Caroline and the Mazda CX-30 EV Prototype
Caroline and the Mazda MX-30 EV Prototype

In 2020, Mazda will launch the brand’s first ever electric vehicle, the Mazda MX-30 all-electric SUV. I had an opportunity to preview the new MX-30 in Portugal, and test drive Mazda’s new EV technology in a prototype vehicle.

Mazda has set out to bottle up the company’s Jinba Ittai – driver and car as one – engineering ethos, and produce an electric vehicle that delivers ‘outstanding driving pleasure’. The MX-30 will be the third new generation Mazda – after the 2019 Mazda3 and CX-30 – when it goes into production towards the middle of 2020.

At Mazda’s Technology & Design Forum in Lisbon, we had the opportunity to speak in great detail with the MX-30 European product development team, led by the passionate and articulate Christian Schultze, Director and Deputy General Manager at the Mazda Motor Europe R&D Centre. Schultze has been working with Mazda in Europe since 1990 and told us about the product development that saw the European team in consultation with their Japanese colleagues from an early stage. The MX-30 will be a global car but will launch first in Europe in 2020 and has been developed for this market.

The new Mazda EV prototype in action in Sintra, Portugal
The new Mazda EV prototype in action in Sintra, Portugal

The MX-30 uses the brand’s new Skyactiv-Vehicle Architecture and employs a number of new technologies and innovations to create the most natural feeling EV powertrain. Electric G-Vectoring Control Plus (e-GVC Plus) is an evolution of a system already found in Mazda’s fleet and promises a feeling of more natural feedback by precise torque control and sound that lets the driver know exactly what the car is doing. Mazda has developed its own bespoke motor pedal concept for the Mazda MX-30 for a more natural feel relative to the driver’s intended amount of acceleration and deceleration. They have also developed special sound or ‘aural feedback’ through the audio system corresponding to the driver’s pedal action that helps the driver to more precisely control vehicle speed and adds to the driving pleasure.

Power will come from a 35.5 kWh battery giving a power output of about 140 hp, torque of 265 Nm and an electric range estimated somewhere in the region of 200 km. Mazda engineers also spoke to us about the possibility of a rotary engine being installed as a range extender.

The test vehicle provided to us in Portugal on a bright December morning was an e-TPV (electric technology proving vehicle) using the chassis and body of a CX-30. The MX-30 and CX-30 are closely matched in size and wheelbase so this was a realistic preview of what the MX-30 is going to feel like on the road.

The interior of the prototype - don't touch the red button
The interior of the prototype – don’t touch the red button

I was accompanied by a member of the Mazda event team who briefed me on the vehicle. He was monitoring the technical underpinnings of the car through a tablet and the big red button on the dash you can see in the photos was where he could cut the power to the car, should any warnings or faults appear on the system. Before we set off on the test route on a beautiful mountainous road through the Sintra region, he let me know that the only safety equipment the test vehicle had was ABS – no airbags, no lane departure warning, no ESC, etc. I looked down the ravine to the left and thought…okay… just before I met one of the locals who thought he was driving in my country.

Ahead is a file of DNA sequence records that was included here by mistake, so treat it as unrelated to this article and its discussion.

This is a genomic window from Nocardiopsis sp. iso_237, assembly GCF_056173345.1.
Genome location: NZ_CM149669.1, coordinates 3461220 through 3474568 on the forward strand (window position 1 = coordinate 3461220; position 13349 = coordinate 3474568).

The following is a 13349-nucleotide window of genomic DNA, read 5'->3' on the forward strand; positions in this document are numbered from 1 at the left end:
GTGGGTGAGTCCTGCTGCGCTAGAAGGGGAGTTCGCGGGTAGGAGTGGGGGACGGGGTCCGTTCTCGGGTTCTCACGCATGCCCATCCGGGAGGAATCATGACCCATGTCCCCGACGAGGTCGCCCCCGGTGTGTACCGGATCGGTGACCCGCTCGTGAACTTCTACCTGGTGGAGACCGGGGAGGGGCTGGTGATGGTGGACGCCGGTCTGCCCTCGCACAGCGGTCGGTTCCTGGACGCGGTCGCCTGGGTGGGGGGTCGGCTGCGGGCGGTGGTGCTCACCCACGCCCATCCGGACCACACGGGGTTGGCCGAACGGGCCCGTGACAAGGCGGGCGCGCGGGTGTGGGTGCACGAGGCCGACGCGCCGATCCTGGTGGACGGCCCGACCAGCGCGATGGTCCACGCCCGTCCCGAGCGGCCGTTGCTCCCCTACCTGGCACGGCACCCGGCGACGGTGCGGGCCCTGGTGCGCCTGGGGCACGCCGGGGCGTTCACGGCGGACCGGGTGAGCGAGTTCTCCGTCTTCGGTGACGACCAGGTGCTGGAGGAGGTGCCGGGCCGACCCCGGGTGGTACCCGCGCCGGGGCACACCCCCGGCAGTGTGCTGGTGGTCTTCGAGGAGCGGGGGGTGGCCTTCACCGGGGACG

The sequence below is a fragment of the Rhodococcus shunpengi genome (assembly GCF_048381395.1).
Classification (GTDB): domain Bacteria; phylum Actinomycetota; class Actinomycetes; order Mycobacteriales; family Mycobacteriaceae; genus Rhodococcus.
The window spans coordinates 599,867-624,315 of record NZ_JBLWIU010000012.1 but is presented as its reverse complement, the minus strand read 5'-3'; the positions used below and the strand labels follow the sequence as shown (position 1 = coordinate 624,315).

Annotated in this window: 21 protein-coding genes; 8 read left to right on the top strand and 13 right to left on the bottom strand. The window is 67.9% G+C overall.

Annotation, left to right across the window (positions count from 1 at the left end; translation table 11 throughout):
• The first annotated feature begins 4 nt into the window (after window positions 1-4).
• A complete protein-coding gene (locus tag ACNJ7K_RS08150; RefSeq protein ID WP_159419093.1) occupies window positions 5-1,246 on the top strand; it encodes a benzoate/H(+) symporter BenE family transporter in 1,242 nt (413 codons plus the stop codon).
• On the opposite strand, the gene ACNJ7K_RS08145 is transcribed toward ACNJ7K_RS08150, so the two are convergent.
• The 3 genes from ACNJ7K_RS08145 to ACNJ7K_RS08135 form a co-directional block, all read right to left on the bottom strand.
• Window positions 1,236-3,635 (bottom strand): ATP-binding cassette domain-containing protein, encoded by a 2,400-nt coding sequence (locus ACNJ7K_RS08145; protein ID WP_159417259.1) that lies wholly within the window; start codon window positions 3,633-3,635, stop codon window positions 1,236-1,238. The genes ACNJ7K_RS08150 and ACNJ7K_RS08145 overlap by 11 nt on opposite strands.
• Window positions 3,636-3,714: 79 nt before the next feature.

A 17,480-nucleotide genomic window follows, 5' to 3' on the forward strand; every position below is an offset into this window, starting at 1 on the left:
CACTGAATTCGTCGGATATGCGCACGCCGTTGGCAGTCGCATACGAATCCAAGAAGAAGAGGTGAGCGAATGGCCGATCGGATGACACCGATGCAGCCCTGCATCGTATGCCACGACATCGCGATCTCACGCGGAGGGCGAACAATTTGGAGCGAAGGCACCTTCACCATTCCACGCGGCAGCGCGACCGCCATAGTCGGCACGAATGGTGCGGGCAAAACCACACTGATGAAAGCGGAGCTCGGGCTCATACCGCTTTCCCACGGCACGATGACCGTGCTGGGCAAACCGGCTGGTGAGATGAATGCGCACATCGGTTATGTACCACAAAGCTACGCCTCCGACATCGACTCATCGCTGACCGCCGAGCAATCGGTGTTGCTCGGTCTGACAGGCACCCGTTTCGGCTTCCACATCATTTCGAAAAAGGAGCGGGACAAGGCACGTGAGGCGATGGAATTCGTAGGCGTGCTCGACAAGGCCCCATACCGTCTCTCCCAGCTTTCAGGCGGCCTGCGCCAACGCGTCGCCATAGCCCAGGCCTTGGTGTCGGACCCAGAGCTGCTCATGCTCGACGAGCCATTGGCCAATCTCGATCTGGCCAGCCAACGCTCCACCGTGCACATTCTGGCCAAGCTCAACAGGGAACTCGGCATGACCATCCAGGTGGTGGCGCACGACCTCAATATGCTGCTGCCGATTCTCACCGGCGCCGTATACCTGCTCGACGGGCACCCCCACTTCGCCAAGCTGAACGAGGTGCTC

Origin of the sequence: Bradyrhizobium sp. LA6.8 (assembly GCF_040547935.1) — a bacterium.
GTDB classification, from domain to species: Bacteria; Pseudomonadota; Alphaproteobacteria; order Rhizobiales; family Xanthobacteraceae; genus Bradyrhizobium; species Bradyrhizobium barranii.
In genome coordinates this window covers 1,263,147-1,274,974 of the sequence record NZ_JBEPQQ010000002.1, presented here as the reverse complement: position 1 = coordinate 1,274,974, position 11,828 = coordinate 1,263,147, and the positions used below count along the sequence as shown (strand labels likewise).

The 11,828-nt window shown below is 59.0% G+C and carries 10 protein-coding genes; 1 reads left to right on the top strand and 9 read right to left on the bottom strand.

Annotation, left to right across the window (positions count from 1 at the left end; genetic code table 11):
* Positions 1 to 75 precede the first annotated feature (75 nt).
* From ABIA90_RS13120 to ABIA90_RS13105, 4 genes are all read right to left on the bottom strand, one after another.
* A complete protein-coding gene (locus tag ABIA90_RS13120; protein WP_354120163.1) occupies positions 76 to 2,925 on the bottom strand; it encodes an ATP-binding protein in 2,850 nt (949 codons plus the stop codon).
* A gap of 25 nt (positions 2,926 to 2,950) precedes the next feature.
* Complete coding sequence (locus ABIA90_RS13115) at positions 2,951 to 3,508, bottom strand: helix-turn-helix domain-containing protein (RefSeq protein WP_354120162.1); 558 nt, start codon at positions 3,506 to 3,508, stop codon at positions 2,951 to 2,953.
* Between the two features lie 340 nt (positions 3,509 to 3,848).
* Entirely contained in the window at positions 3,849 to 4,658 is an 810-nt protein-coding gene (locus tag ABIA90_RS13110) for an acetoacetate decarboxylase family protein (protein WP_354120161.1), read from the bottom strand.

I was so excited to be driving this new electric car from Mazda that feels like no other. The Mazda DNA is very quickly apparent. The steering was natural and fluid, the car willing to play ball among the twists and turns of our test route with a pleasant amount of grip through the front tyres in fast cornering.

The most interesting and frankly, brilliant, innovation here is the aural feedback from the car and sensations through the pedals as you accelerate and decelerate. Electric cars are typically devoid of any feedback through the pedals or controls. Not so with the CX-30 EV prototype. It feels and sounds not much different than a petrol CX-30 in typical stop/start driving. Up and down inclines, I had the opportunity to experience this new technology and I loved it: gurgles and resistance like a good old-fashioned ICE.

We test drove the Mazda EV prototype to preview MX-30's new EV technology
We test drove the Mazda EV prototype to preview MX-30’s new EV technology

The nature of the weight distribution of an EV versus a front engined mid size SUV was apparent in the way the car shifted its weight around corners, but it was remarkably good to drive. Certainly I felt the relative ‘low’ power of the CX-30 EV prototype (140 hp) versus some of the similarly sized EVs I’ve driven at home, as it doesn’t feel quite as lively off the line.

Mazda is persevering to push a ‘right sized’ battery approach that they claim is kinder to the environment when you look at where battery and EV technology is right now. But there are obvious shortcomings to this approach in an era where many rivals are pushing out EVs with 64 kWh batteries and range in excess of 400 km.

This wasn’t an adequate test of battery range and practicality in every day life but from an engineering perspective, what we drove in Lisbon was really promising for the future of EVs and the Mazda brand. It’s worth noting that the MX-30 is just one part of Mazda’s ‘multi-solution approach’ to the debarbonisation of transport. The brand is also working on improving engine efficiency with innovations such as Skyactiv-X, the world’s first petrol engine with compression ignition, and a new clean diesel coming next year. Mild hybrid technology has already begun to be rolled out in the brand’s newest product ranges and Mazda will offer more electric, plug-in hybrid and range extender vehicles in the future.

Caroline KiddCaroline Kidd